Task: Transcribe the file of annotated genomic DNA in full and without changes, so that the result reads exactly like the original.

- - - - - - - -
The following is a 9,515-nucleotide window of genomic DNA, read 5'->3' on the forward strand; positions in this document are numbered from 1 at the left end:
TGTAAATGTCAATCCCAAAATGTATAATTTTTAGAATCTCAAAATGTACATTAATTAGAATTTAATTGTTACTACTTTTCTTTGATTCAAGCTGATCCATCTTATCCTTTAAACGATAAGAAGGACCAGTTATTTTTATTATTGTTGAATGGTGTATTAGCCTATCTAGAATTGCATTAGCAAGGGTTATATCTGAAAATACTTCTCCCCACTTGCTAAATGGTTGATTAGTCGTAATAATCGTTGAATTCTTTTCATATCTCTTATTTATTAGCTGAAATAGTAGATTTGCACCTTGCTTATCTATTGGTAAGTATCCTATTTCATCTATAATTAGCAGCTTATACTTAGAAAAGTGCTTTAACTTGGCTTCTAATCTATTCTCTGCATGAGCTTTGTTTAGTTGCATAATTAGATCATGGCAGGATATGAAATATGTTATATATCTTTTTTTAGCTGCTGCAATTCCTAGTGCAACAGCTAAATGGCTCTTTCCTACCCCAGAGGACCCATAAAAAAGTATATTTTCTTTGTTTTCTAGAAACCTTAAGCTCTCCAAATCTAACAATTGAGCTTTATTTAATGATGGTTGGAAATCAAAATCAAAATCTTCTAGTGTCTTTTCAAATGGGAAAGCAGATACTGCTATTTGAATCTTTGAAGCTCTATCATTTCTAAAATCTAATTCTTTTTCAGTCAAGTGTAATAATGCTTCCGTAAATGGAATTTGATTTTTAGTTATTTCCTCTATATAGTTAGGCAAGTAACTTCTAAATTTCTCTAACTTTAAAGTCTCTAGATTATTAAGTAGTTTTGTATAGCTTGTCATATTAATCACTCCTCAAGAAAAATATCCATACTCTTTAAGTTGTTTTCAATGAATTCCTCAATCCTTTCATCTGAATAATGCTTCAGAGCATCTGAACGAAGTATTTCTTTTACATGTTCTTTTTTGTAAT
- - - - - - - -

The following is a 9,515-nucleotide window of genomic DNA, read 5'->3' on the forward strand; positions in this document are numbered from 1 at the left end:
TGTAAATGTCAATCCCAAAATGTATAATTTTTAGAATCTCAAAATGTACATTAATTAGAATTTAATTGTTACTACTTTTCTTTGATTCAAGCTGATCCATCTTATCCTTTAAACGATAAGAAGGACCAGTTATTTTTATTATTGTTGAATGGTGTATTAGCCTATCTAGAATTGCATTAGCAAGGGTTATATCTGAAAATACTTCTCCCCACTTGCTAAATGGTTGATTAGTCGTAATAATCGTTGAATTCTTTTCATATCTCTTATTTATTAGCTGAAATAGTAGATTTGCACCTTGCTTATCTATTGGTAAGTATCCTATTTCATCTATAATTAGCAGCTTATACTTAGAAAAGTGCTTTAACTTGGCTTCTAATCTATTCTCTGCATGAGCTTTGTTTAGTTGCATAATTAGATCATGGCAGGATATGAAATATGTTATATATCTTTTTTTAGCTGCTGCAATTCCTAGTGCAACAGCTAAATGGCTCTTTCCTACCCCAGAGGACCCATAAAAAAGTATATTTTCTTTGTTTTCTAGAAACCTTAAGCTCTCCAAATCTAACAATTGAGCTTTATTTAATGATGGTTGGAAATCAAAATCAAAATCTTCTAGTGTCTTTTCAAATGGGAAAGCAGATACTGCTATTTGAATCTTTGAAGCTCTATCATTTCTAAAATCTAATTCTTTTTCAGTCAAGTGTAATAATGCTTCCGTAAATGGAATTTGATTTTTAGTTATTTCCTCTATATAGTTAGGCAAGTAACTTCTAAATTTCTCTAACTTTAAAGTCTCTAGATTATTAAGTAGTTTTGTATAGCTTGTCATATTAATCACTCCTCAAGAAAAATATCCATACTCTTTAAGTTGTTTTCAATGAATTCCTCAATCCTTTCATCTGAATAATGCTTCAGAGCATCTGAACGAAGTATTTCTTTTACATGTTCTTTTTTGTAAT